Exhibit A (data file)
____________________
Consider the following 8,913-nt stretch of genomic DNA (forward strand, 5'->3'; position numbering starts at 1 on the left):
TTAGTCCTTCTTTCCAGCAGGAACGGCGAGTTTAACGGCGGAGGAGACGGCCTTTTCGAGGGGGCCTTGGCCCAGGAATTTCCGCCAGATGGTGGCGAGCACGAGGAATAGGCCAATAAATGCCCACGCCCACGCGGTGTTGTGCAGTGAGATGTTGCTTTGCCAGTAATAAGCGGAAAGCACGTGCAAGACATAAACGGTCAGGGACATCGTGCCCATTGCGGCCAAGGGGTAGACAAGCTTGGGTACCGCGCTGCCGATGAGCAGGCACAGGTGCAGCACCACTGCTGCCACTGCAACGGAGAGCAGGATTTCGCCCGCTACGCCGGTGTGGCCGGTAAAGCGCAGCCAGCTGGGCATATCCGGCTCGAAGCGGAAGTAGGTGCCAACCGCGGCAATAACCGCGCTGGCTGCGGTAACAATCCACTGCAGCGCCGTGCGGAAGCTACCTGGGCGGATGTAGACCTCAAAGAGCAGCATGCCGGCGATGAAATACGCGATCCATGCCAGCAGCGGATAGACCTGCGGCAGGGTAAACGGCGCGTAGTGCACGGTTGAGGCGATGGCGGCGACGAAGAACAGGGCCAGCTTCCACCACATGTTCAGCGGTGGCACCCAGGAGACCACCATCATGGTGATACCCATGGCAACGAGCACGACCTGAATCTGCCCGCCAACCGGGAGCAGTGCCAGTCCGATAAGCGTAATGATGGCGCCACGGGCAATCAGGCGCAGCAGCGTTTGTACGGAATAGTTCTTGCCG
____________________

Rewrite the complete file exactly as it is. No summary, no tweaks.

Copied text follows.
Consider the following 8,913-nt stretch of genomic DNA (forward strand, 5'->3'; position numbering starts at 1 on the left):
TTAGTCCTTCTTTCCAGCAGGAACGGCGAGTTTAACGGCGGAGGAGACGGCCTTTTCGAGGGGGCCTTGGCCCAGGAATTTCCGCCAGATGGTGGCGAGCACGAGGAATAGGCCAATAAATGCCCACGCCCACGCGGTGTTGTGCAGTGAGATGTTGCTTTGCCAGTAATAAGCGGAAAGCACGTGCAAGACATAAACGGTCAGGGACATCGTGCCCATTGCGGCCAAGGGGTAGACAAGCTTGGGTACCGCGCTGCCGATGAGCAGGCACAGGTGCAGCACCACTGCTGCCACTGCAACGGAGAGCAGGATTTCGCCCGCTACGCCGGTGTGGCCGGTAAAGCGCAGCCAGCTGGGCATATCCGGCTCGAAGCGGAAGTAGGTGCCAACCGCGGCAATAACCGCGCTGGCTGCGGTAACAATCCACTGCAGCGCCGTGCGGAAGCTACCTGGGCGGATGTAGACCTCAAAGAGCAGCATGCCGGCGATGAAATACGCGATCCATGCCAGCAGCGGATAGACCTGCGGCAGGGTAAACGGCGCGTAGTGCACGGTTGAGGCGATGGCGGCGACGAAGAACAGGGCCAGCTTCCACCACATGTTCAGCGGTGGCACCCAGGAGACCACCATCATGGTGATACCCATGGCAACGAGCACGACCTGAATCTGCCCGCCAACCGGGAGCAGTGCCAGTCCGATAAGCGTAATGATGGCGCCACGGGCAATCAGGCGCAGCAGCGTTTGTACGGAATAGTTCTTGCCG